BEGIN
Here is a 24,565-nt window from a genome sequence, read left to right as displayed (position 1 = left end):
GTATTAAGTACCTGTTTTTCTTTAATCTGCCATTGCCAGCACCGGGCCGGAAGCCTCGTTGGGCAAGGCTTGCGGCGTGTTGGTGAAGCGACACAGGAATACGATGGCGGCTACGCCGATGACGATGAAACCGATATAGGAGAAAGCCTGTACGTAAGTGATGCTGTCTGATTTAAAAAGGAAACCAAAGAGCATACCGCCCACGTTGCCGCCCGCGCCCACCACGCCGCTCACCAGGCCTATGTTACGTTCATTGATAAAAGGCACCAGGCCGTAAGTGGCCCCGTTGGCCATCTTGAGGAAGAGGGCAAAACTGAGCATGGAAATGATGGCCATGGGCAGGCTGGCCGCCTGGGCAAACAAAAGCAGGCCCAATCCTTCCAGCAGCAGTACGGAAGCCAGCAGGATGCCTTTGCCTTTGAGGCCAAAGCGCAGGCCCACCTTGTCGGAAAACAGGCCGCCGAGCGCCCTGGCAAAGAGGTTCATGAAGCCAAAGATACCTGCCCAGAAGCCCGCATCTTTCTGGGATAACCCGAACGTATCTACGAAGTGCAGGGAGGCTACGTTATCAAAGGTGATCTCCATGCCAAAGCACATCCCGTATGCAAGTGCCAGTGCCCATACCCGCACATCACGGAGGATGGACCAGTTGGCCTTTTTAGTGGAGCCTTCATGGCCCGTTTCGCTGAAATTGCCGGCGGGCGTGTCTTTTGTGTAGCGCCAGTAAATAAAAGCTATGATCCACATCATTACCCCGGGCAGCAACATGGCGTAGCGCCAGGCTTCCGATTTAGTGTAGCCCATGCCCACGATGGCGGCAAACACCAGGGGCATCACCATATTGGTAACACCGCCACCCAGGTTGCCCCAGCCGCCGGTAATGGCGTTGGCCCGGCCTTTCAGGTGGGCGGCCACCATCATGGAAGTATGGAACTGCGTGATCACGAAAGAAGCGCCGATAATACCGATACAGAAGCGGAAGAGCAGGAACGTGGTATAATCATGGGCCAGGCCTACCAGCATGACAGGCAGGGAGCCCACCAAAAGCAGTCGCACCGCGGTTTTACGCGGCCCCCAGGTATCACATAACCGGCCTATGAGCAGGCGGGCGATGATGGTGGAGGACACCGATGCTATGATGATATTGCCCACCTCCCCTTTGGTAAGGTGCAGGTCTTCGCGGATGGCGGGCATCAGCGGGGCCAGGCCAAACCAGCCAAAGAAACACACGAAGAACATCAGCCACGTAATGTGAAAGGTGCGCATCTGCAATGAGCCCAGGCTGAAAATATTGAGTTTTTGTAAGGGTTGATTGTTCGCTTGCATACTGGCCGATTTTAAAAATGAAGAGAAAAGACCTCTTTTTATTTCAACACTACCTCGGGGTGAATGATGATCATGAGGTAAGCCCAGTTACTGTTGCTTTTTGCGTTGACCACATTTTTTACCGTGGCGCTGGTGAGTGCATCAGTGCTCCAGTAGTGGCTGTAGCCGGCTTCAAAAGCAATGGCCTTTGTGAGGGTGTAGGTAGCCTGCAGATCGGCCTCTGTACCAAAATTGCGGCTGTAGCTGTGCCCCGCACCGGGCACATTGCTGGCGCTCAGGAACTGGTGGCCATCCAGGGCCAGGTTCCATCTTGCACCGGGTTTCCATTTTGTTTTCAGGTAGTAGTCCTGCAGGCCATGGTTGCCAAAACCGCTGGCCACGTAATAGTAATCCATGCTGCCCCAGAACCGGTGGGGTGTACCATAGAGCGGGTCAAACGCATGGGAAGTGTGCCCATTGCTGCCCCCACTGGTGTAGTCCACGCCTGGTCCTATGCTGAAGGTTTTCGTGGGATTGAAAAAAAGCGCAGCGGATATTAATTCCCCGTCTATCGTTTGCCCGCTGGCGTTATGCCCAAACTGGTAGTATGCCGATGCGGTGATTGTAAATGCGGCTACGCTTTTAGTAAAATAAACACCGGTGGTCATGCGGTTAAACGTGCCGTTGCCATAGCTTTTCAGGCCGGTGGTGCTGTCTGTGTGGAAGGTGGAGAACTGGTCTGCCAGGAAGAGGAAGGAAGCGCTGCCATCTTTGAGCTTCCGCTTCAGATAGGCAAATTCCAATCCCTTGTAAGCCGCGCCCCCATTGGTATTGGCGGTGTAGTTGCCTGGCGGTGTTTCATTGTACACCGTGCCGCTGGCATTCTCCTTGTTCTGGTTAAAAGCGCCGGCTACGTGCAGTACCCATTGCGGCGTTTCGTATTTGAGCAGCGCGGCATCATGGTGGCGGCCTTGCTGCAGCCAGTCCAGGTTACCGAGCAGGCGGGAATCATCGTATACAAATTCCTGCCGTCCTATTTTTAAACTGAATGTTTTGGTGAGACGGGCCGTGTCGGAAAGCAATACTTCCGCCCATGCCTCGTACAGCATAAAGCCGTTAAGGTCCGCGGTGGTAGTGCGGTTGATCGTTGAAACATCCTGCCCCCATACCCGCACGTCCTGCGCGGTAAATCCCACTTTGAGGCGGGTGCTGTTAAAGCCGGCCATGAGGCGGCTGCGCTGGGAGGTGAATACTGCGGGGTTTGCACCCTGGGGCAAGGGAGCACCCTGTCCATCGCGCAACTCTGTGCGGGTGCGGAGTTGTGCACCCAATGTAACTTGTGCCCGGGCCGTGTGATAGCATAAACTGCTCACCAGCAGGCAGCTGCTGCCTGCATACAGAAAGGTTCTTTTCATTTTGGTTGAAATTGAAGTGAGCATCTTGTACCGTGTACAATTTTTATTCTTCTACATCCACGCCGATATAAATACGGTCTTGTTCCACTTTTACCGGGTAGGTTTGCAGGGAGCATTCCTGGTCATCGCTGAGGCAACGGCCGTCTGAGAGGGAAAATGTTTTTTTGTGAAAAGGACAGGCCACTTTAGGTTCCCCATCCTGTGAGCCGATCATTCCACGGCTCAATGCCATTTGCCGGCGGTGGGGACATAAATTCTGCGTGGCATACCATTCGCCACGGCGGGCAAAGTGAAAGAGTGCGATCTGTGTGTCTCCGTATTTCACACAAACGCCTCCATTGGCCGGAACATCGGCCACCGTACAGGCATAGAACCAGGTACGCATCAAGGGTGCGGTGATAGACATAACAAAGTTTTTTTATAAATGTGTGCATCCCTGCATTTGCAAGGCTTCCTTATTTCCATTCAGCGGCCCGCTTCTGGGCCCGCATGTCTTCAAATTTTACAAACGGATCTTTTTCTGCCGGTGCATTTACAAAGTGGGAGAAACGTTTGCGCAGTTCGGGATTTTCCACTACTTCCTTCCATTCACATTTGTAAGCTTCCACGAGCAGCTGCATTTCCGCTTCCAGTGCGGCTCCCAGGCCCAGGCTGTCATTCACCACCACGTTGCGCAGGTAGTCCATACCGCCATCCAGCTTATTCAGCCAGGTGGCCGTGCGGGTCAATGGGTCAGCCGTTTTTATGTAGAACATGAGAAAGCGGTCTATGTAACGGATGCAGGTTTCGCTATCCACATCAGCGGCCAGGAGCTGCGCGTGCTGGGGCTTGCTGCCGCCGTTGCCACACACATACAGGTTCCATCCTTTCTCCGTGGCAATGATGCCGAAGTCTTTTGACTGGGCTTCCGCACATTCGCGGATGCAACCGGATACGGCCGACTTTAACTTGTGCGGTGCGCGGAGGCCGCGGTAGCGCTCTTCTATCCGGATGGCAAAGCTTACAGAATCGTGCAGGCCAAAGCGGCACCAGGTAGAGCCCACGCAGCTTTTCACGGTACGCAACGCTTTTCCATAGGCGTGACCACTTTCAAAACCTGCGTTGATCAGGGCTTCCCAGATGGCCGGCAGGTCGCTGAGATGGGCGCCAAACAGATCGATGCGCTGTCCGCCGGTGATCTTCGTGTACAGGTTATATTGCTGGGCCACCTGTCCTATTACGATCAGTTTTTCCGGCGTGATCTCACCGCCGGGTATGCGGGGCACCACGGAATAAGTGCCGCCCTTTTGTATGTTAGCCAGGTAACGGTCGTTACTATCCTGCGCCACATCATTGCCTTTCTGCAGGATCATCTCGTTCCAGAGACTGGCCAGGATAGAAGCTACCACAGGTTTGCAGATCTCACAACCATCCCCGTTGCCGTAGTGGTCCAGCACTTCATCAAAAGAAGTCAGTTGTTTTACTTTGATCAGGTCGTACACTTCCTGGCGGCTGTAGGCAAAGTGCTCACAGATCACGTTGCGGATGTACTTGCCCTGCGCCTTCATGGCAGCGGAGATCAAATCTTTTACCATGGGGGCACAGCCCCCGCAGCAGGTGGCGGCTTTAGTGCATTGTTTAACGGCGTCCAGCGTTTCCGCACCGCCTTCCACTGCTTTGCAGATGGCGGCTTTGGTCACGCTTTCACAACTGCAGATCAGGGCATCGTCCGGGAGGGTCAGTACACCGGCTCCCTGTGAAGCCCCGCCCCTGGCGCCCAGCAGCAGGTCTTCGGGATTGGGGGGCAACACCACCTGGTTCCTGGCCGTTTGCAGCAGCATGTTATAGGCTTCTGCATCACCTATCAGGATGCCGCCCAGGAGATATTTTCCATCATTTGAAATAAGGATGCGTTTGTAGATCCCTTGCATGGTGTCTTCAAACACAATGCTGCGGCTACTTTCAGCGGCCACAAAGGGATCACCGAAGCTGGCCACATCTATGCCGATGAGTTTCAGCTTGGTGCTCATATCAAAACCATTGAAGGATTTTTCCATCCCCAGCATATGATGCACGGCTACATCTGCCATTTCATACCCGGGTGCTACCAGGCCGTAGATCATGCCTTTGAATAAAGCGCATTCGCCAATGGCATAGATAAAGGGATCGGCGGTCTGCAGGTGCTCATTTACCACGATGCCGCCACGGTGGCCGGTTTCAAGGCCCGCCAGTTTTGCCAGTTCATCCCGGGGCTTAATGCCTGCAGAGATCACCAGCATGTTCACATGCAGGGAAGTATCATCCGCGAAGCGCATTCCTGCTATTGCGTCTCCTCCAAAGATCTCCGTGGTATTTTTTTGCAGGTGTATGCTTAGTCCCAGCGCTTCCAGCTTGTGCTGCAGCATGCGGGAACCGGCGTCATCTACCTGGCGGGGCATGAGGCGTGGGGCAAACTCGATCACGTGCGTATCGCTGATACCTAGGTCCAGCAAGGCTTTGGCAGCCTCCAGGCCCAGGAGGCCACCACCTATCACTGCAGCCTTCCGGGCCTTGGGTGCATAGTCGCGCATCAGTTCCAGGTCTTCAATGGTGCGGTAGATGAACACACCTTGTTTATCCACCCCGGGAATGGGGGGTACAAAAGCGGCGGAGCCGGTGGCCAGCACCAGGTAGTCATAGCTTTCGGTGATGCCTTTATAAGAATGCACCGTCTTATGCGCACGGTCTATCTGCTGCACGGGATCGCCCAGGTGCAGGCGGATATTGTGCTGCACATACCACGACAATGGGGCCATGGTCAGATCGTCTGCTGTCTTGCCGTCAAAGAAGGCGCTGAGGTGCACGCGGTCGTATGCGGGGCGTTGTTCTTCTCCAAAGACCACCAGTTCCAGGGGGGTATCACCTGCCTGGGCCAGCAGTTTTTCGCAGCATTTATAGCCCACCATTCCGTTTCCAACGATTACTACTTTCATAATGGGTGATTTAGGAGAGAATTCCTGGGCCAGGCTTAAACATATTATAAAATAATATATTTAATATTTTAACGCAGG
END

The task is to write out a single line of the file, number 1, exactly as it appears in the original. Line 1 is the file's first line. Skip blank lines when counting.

Here is a 24,565-nt window from a genome sequence, read left to right as displayed (position 1 = left end):